The Woman In The White Kimono by Ana Johns Legend Press July 15th 2019
Japan, 1957. Seventeen-year-old Naoko Nakamura’s prearranged marriage secures her family’s status in their traditional Japanese community. However, Naoko has fallen for an American sailor and to marry him would bring great shame upon her entire family. When it’s learned Naoko carries the sailor’s child, she’s cast out in disgrace and forced to make unimaginable choices with consequences that will ripple across generations.
America, present day. Tori KovaÄ, caring for her dying father, finds a letter containing a shocking revelation. Setting out to learn the truth, Tori’s journey leads her to a remote seaside village in Japan where she must confront the demons of the past to pave a way for redemption.
Inspired by true stories, The Woman in the White Kimono illuminates a searing portrait of one woman torn between her culture and her heart, and another woman on a journey to discover the true meaning of home.
If you want a contemporary novel that’s a little bit different then The Woman In The White Kimono is definitely for you.
Set in the present day and 1950’s Japan it told the story of Naoko and Tori.
Naoko, a young woman who attempted to navigate a new way of thinking and life in Japan held back by a family still intrinsically stuck in tradition. Her love for an American sailor versus an arranged marriage with a Japanese man, was always destined for disaster, for conflict and consequences that were utterly devastating. And this is where the novel excelled as Johns interwove old folk stories and Japanese traditions into her narrative. I have no words that I can find to say how beautiful it was, how John’s turned what was just an ordinary love story into something that was hugely affecting and poignant.
She gave us a young woman who was brave, so committed, who gave up everything, and in the end made the ultimate sacrifice that you could not help but be moved by what you read.
I loved how Johns used Tori, an American journalist, and her unravelling of the questions in her fathers last letter to provide the contrast, to discover a life her father had never spoken of. It was only as you read that you saw the links, that you held your breath, wondered if Tori would find answers, and indeed peace for herself and maybe redemption for her dead father.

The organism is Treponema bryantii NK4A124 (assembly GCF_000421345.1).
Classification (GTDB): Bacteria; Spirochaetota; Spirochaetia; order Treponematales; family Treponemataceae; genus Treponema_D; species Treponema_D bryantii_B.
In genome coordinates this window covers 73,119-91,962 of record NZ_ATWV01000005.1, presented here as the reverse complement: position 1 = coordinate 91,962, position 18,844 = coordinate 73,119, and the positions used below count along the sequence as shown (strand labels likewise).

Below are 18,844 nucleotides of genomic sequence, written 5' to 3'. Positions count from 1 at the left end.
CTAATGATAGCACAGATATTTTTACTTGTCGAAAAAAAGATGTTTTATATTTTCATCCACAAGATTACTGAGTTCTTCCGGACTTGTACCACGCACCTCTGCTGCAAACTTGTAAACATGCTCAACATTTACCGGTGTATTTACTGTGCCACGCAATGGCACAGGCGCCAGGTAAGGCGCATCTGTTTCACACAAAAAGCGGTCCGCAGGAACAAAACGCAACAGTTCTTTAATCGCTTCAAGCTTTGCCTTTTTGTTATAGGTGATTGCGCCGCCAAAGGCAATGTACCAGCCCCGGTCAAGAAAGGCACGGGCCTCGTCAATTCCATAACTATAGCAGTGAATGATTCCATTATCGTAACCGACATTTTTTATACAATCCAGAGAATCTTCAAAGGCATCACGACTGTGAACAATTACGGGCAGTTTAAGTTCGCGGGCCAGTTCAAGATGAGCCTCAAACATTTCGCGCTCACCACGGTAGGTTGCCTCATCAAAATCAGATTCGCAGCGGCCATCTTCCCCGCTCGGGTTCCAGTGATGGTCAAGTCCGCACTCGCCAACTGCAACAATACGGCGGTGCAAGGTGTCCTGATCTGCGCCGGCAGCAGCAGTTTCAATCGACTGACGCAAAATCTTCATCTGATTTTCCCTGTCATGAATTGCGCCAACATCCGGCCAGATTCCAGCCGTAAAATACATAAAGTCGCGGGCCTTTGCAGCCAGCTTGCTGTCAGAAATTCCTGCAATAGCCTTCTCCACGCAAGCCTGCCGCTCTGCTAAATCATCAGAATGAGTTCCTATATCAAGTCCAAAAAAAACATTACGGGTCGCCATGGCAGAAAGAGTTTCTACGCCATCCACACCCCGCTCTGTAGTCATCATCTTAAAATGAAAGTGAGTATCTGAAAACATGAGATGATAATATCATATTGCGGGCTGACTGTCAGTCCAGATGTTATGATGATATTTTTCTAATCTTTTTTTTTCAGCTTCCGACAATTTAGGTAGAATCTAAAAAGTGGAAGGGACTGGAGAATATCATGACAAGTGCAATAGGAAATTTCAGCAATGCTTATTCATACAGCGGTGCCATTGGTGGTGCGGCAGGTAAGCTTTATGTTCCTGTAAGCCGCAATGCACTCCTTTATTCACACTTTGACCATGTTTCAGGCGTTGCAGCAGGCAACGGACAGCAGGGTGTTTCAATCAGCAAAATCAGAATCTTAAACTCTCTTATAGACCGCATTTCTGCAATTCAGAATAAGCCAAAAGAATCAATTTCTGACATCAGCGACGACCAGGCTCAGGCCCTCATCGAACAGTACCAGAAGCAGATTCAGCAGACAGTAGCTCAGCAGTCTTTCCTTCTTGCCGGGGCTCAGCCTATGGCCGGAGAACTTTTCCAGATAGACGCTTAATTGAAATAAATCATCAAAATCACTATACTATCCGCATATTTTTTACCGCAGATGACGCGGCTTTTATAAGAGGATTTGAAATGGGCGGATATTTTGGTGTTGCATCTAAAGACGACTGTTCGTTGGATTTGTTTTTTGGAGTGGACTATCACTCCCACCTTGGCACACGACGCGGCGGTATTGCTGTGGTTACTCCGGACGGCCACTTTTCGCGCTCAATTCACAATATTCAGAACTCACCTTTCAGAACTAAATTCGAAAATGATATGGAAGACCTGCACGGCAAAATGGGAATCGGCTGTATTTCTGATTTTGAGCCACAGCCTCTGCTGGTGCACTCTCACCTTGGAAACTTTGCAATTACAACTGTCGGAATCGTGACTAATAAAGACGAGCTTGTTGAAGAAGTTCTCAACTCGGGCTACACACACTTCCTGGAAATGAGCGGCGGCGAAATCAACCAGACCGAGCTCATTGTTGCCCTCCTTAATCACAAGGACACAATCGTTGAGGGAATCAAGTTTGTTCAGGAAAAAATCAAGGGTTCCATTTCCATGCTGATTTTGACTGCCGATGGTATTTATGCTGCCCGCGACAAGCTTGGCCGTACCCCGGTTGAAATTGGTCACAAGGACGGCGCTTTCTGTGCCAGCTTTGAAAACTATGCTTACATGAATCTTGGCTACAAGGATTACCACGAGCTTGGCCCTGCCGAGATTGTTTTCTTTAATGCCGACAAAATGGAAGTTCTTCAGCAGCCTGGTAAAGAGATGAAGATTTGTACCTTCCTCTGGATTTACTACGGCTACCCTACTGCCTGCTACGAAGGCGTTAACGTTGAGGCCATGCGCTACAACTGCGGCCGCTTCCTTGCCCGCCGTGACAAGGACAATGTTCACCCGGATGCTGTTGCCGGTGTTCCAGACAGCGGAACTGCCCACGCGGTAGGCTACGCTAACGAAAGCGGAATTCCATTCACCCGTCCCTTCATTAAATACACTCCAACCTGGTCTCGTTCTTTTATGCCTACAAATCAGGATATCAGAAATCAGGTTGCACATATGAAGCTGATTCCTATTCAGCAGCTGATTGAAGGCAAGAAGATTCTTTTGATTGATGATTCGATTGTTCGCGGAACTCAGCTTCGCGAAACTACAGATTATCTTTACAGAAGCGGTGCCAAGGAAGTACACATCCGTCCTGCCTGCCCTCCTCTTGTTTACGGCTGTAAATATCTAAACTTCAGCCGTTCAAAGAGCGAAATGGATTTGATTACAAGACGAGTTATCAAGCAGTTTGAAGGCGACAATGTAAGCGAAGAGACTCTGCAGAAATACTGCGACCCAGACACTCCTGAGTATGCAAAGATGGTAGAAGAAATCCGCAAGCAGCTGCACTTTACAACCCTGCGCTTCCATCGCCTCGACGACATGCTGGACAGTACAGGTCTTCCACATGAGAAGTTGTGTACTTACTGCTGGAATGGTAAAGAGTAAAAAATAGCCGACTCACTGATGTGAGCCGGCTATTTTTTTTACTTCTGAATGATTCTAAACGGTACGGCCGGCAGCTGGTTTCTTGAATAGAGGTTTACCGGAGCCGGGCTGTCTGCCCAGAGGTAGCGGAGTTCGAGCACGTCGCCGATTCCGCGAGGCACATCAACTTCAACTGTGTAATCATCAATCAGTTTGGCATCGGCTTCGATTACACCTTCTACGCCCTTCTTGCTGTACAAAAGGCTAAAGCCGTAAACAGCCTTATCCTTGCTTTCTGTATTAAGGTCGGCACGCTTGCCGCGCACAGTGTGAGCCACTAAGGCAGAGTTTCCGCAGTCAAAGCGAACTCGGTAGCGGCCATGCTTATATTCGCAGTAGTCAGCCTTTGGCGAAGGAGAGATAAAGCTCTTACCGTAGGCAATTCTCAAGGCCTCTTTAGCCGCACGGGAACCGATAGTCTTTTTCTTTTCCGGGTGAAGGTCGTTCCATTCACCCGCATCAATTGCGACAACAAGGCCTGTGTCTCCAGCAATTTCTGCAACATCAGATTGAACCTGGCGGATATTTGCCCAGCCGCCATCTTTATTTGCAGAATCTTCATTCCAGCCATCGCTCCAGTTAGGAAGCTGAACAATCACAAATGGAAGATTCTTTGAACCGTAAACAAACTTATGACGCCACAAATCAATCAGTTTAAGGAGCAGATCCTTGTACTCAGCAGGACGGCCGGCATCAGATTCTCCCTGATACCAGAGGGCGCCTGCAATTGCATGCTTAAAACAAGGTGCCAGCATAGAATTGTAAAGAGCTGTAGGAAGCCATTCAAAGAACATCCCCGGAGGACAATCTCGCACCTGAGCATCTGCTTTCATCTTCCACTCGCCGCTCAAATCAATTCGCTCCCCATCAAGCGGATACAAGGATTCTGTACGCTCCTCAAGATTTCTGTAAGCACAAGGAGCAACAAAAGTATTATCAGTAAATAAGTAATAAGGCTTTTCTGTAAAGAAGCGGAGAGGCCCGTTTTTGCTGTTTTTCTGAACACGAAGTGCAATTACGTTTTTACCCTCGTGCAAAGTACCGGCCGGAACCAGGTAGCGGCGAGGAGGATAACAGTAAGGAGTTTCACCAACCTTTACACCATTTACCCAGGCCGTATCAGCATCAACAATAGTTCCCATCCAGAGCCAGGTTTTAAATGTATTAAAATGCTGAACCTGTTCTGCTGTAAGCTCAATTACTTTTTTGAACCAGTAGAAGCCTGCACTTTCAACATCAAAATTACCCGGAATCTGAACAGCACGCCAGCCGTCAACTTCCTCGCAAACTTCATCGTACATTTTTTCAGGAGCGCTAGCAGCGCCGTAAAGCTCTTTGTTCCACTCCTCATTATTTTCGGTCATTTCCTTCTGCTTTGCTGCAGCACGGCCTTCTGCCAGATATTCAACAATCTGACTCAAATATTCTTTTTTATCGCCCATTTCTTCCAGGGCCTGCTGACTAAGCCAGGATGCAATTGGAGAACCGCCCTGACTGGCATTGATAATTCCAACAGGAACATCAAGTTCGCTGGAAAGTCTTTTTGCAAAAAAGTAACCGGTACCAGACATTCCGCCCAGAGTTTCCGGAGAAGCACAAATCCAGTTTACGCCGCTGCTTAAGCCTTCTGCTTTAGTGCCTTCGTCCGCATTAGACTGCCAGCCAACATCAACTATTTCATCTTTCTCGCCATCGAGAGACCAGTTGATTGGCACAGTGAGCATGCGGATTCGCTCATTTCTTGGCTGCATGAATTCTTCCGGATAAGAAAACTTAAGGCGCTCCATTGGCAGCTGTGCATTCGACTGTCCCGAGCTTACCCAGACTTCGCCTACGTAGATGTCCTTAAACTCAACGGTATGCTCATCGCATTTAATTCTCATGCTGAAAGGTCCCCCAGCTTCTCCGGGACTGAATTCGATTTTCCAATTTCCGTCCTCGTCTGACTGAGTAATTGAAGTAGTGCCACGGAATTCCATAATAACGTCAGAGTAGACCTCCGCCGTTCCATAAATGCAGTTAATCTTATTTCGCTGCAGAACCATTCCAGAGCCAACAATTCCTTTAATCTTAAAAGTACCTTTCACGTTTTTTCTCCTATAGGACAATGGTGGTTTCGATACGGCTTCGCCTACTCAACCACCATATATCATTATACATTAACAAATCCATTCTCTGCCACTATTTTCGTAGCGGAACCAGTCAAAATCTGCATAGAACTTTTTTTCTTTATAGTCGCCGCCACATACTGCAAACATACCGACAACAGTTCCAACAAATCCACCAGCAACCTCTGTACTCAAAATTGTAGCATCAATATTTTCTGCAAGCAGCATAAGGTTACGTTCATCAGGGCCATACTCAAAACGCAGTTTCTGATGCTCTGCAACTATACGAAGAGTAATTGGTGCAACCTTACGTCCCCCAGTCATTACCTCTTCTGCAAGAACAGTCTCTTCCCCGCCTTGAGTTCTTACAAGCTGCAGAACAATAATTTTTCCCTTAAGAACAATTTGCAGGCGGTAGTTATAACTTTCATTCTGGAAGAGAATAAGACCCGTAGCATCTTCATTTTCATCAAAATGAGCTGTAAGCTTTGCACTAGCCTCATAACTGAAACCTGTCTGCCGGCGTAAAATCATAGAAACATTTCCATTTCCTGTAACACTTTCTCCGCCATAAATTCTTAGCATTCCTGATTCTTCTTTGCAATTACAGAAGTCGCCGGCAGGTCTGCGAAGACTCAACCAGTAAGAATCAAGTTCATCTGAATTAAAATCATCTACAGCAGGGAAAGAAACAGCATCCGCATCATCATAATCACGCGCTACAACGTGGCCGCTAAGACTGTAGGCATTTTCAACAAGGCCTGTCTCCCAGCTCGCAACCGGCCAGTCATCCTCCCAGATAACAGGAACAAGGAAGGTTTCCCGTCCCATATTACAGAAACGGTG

Nothing was quite as it seems or what I expected and indeed the final truth was one of the most moving piece of writing I have ever read. The horrors that Johns unearthed of a past Japan seemed unbelievable yet you knew they were based in truth and just so sad and cruel.
The Woman In The White Kimono was superb and it’s inclusion as part of the Radio 2 Bookclub well deserved and I hope the readers will appreciate this beautifully moving and poignant novel.
I would like to thank Legend Press for a copy of The Woman In The White Kimono to read and review and to Lucy Chamberlain for inviting My Bookish Blogspot to participate in the blogtour.
About the author
Ana Johns, a Metro-Detroit native who now resides in Indianapolis, studied broadcast journalism and worked over twenty-years in the creative arts field, as both a creative director and business owner, before turning her hand to fiction.
Her debut Historical Fiction novel, THE WOMAN in the WHITE KIMONO, both a Globe and Mail instant bestseller and BBC Radio2 Book Club Pick, while fiction, is crafted from historical events and real stories, including her father’s. She was inspired by his story of the beautiful Japanese girl he loved while enlisted with the US Navy and how her family had invited him to a traditional tea.